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Easy Holiday Songs to Play on the Guitar

Put On Your Ugly Christmas Sweater and Break out a Holiday Tune!

Guitar Christmas Songs It’s that time of year, and many new guitar students out there want to show off their stuff for the holiday season. We want to help you out by giving you a selection of easy holiday songs to play on the guitar, and by also demonstrating what makes a song good for beginner guitar players. That way, you can start with the songs we’ve suggested and then find more selections on your own.

So what makes one song easier to play than another? It’s all about the basics: how much does a song focus on basic guitar skills? What key a song is in and the amount of chords a song requires are the first basic skills that come to mind. In other words, if a song is in C Major or G Major (the first two keys most beginner guitar students learn), it will theoretically be an easier song to play, especially if it sticks to the common chords within those keys.

Then, you’ll want to look at how fast the song is, or at least, how fast the chords change. Going back and forth between the C chord and the G chord is tricker than holding a C chord for a long time and then switching to G later on. Longer songs will also be trickier than shorter songs. Similarly, if you’re working on tabs or learning to play melodies, look for some with shorter ranges, standard fingerings, and simple chord progressions.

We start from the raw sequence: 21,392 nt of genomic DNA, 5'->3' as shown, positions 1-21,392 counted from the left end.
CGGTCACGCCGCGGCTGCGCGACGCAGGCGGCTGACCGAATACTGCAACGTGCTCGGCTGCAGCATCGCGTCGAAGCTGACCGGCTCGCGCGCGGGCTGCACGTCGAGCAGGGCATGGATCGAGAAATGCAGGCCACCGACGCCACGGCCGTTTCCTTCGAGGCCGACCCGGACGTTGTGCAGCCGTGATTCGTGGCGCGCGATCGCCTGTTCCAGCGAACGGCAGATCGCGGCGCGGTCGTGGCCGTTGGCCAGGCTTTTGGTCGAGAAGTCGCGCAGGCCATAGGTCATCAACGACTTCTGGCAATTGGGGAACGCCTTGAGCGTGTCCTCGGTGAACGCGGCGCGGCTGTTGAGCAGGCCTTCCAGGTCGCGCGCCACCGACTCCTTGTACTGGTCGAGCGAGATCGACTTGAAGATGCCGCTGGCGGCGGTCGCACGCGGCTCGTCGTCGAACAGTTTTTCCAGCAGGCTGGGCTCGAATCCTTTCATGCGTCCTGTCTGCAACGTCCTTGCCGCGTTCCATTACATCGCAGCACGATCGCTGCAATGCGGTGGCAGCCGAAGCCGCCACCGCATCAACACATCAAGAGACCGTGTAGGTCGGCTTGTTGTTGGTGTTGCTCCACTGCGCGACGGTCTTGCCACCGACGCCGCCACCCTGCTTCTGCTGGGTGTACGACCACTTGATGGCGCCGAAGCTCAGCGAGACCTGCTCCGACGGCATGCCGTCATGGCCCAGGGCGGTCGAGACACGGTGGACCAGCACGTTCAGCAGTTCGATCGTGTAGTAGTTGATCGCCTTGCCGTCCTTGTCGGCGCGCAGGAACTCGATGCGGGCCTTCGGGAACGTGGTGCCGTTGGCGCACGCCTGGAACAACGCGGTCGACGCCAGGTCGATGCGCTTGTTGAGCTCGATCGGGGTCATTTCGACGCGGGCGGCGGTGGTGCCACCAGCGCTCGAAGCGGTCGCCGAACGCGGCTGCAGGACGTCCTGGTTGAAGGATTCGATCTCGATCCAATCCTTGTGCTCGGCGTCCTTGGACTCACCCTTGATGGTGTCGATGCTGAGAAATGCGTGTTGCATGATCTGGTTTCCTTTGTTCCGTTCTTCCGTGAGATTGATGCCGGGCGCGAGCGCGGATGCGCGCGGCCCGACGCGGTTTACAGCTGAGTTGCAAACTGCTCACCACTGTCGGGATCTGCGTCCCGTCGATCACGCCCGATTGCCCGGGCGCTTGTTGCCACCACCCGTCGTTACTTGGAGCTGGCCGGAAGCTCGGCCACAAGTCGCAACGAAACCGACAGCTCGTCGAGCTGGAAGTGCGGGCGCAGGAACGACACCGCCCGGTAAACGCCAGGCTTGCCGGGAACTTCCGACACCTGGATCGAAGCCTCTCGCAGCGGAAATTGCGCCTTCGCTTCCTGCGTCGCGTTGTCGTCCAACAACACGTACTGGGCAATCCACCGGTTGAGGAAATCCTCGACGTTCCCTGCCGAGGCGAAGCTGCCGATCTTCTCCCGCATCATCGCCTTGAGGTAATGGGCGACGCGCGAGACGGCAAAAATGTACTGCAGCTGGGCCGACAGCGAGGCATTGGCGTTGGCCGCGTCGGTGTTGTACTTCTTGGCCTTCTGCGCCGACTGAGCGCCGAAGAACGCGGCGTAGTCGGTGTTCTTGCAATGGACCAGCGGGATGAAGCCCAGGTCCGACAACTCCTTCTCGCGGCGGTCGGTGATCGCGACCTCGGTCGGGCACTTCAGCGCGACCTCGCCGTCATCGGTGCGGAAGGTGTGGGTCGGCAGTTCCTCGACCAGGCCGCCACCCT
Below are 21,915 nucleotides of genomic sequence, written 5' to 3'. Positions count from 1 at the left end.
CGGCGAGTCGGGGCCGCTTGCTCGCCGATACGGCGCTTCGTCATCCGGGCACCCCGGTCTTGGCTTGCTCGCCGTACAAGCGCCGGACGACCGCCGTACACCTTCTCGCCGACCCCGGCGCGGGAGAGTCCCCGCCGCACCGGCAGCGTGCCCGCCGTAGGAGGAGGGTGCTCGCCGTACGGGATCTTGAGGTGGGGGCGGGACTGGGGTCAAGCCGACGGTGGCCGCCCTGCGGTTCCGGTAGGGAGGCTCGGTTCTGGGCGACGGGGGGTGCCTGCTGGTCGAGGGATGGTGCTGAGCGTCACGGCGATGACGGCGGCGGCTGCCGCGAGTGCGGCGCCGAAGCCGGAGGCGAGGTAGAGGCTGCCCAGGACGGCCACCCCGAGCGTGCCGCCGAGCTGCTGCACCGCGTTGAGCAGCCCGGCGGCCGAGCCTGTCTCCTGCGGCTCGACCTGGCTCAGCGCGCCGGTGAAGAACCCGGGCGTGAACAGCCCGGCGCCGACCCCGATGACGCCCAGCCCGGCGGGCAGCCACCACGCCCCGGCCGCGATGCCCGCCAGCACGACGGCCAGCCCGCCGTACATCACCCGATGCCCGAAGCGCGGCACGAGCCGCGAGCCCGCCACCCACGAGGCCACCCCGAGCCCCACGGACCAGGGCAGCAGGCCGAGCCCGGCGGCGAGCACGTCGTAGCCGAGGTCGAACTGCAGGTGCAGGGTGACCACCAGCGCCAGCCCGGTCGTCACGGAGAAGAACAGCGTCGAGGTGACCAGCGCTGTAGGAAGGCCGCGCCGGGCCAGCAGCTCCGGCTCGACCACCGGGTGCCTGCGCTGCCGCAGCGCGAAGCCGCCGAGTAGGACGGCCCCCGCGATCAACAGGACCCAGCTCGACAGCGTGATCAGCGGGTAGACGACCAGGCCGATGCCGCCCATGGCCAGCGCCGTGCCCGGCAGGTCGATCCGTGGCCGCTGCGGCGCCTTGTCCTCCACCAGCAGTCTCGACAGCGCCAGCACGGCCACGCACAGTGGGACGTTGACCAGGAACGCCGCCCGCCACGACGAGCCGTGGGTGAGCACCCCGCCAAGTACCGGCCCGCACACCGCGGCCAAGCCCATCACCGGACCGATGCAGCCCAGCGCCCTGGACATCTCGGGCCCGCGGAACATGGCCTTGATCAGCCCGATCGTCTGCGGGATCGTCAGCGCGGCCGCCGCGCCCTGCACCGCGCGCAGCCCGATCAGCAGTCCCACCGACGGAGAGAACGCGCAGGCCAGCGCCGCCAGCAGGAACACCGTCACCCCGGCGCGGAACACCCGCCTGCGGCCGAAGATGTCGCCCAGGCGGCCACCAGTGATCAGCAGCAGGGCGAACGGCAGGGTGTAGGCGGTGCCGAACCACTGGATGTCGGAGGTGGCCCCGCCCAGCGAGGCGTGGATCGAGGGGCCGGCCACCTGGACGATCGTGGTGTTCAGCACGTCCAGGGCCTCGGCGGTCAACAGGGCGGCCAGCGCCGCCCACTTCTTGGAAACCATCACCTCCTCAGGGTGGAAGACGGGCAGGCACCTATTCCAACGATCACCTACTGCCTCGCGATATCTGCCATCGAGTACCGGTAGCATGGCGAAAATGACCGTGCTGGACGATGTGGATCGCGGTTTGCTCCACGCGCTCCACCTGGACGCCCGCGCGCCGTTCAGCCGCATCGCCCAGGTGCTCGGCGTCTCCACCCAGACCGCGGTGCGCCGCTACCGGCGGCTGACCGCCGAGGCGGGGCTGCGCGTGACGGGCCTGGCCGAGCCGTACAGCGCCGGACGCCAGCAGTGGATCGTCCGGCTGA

Holiday songs tend to meet a lot of this criteria. Many of them are also familiar to the average beginner guitar player, and when a tune is more familiar to us, it’s easier to learn. Furthermore, a number of the songs listed below are in the public domain, meaning it’s relatively easy to find sheet music, tabs, or chords for them. Now, without further ado, here are some easy holiday songs to play on the guitar!

 

  • Joy to the World
    This version is in G major and requires just three chords. It’ll be easy to focus on the singing with this one if you’d like to mix your musical skills.
  • Silent Night
    With a slow and simple melody and limited chord changes, this Christmas classic is easy to play whether you’re focusing on chords or on playing the melody. You can find the chords and the tab for the melody here.
  • 12 Days of Christmas
    Although this is a long song, the melody repeats over and over, making it relatively easy to play on the guitar. A minor chord is thrown in, so this one can also stretch your skills slightly.
  • Rudolph the Red Nosed Reindeer
    Songs for kids tend to be on the easier side, and this holiday favorite is a good example of that. You can find the chords here.
  • Jingle Bells
    An example of a faster song with limited chord changes, this song is also a great choice for those learning to read sheet music. You can find the chords and the sheet music here.
  • Auld Lang Syne
    For your New Year’s party, prepare to have another minor chord thrown in. You can find the chords here. Or, if you’re feeling a little more advanced, you can try to play the melody by using the sheet music or tab here.